Access to food aid eased for students in technical programs

Access to food aid eased for students in technical programs

LANSING, Mich. (AP) — Food assistance has been extended to students pursuing technical education.

The state of Michigan said federal money will help pay for the program.

Roughly 16,000 low-income college students who are enrolled in career and technical education programs could be eligible for SNAP, which stands for Supplemental Nutrition Assistance Program. The benefits typically are used at stores with a debit-style card.

As students are “preparing for high-demand, critical job openings, they shouldn’t have to worry about how they’ll get their next meal,” said Jeff Donofrio, director of the labor department. “These SNAP benefits will help them focus on their educational needs and prepare for a successful future.”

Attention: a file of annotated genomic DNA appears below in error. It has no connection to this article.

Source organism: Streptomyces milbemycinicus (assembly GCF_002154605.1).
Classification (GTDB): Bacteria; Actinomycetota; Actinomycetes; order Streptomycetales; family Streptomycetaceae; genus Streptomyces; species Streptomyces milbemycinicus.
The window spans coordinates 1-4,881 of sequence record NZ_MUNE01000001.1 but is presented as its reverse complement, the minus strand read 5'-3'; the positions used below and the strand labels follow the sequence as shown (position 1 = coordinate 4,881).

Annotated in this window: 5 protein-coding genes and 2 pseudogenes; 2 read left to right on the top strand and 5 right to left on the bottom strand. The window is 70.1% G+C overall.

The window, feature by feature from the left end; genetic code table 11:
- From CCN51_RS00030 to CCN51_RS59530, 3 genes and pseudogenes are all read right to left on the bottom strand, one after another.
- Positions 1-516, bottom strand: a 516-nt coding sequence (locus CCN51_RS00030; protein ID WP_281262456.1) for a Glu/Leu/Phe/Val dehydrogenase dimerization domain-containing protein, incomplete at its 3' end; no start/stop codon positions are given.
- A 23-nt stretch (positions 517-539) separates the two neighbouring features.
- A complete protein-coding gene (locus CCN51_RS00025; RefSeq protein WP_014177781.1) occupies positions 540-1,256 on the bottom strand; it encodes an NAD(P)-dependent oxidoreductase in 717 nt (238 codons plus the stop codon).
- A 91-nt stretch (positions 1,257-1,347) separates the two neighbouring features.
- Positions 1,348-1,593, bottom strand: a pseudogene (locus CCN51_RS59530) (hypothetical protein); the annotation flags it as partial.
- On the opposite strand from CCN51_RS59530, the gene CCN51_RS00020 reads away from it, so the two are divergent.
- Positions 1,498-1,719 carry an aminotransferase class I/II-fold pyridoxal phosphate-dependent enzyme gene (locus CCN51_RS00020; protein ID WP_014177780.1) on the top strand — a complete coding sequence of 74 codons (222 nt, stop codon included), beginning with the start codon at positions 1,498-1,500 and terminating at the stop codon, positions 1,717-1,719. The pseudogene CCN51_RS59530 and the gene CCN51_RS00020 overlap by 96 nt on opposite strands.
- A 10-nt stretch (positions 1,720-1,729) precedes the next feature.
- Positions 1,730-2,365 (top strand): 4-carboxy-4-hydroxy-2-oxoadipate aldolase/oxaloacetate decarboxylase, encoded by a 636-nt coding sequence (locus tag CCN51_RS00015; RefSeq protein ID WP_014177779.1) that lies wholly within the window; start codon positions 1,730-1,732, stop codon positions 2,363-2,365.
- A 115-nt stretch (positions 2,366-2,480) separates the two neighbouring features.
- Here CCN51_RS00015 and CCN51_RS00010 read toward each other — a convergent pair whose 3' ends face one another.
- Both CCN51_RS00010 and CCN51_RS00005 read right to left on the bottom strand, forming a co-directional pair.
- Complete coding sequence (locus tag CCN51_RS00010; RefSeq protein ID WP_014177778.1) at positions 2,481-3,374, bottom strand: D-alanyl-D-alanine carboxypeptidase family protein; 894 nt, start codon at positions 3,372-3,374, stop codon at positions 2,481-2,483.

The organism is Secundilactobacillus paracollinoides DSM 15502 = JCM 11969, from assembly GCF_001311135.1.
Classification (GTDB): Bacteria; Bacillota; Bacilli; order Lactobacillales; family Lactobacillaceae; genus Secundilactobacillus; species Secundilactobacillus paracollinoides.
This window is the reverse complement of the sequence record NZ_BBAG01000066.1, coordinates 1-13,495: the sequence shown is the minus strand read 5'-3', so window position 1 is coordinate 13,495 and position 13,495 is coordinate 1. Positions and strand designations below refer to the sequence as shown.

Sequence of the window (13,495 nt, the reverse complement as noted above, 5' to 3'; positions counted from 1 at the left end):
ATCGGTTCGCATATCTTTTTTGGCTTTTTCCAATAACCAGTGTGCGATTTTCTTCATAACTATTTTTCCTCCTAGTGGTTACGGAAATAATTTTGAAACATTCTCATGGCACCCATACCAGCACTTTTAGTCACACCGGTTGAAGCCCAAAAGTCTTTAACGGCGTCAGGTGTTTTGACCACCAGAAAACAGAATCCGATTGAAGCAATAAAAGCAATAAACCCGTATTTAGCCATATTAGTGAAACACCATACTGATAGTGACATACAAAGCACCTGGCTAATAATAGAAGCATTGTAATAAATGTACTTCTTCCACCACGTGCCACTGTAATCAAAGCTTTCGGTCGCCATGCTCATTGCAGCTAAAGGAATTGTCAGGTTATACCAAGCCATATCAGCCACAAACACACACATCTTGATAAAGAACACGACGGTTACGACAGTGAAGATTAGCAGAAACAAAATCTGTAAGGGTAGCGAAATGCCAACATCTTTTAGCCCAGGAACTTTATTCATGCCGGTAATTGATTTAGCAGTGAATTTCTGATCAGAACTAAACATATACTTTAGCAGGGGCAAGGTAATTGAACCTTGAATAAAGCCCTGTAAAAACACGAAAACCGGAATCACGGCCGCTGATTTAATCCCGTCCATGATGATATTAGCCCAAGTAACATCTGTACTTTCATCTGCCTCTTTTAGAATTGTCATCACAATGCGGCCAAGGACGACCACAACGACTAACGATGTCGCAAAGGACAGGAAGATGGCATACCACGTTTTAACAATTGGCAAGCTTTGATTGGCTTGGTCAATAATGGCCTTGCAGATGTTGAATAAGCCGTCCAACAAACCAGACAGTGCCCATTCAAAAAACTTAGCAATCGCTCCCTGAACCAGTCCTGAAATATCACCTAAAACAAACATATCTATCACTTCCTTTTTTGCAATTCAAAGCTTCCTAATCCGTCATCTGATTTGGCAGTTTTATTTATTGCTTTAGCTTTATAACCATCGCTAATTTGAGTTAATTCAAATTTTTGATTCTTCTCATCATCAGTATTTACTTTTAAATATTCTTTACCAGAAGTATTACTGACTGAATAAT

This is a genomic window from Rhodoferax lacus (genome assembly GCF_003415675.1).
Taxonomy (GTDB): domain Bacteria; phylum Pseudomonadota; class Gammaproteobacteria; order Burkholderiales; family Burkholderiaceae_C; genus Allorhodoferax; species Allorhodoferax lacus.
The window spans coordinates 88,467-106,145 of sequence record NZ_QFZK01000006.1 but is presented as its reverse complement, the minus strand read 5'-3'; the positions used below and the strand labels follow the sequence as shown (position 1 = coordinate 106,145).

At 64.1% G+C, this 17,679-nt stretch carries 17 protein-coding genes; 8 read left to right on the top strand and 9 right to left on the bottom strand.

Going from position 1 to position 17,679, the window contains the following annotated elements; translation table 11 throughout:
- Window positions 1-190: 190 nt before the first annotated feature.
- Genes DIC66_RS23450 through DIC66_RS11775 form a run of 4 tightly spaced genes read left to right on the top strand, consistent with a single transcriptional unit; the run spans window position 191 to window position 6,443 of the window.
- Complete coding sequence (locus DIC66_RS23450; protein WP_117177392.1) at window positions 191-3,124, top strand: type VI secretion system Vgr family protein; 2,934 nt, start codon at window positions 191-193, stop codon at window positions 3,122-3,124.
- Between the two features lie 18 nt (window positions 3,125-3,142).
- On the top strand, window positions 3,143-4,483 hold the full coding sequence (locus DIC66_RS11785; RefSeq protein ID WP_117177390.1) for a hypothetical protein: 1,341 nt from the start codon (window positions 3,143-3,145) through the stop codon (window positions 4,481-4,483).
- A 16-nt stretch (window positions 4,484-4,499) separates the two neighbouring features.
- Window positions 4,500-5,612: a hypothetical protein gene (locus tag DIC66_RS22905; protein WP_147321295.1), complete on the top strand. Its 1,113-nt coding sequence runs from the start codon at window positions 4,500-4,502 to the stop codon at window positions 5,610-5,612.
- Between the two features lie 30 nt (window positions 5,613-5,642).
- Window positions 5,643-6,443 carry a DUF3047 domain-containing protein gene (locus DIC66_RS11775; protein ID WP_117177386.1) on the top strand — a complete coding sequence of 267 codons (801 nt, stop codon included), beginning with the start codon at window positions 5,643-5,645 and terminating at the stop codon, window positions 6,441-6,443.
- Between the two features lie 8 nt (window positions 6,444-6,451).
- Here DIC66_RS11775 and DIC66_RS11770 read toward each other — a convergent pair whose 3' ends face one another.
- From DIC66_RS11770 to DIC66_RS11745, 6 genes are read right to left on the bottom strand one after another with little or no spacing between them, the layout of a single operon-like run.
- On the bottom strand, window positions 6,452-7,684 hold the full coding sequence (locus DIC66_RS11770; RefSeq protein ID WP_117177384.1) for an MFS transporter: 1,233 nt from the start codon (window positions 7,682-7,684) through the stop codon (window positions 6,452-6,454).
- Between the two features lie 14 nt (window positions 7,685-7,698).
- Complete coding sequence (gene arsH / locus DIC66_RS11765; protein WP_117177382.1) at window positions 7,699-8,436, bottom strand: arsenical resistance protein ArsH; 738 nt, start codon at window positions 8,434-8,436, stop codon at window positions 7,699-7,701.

Previous eligibility requirements had made it harder for technical students to qualify for food assistance.

“Expanding access to SNAP is a huge benefit to students who are juggling their courses along with work, family and other obligations,” said Mike Hansen, president of the Michigan Community College Association.

Students interested in applying can go to Michigan.gov/MIBridges.

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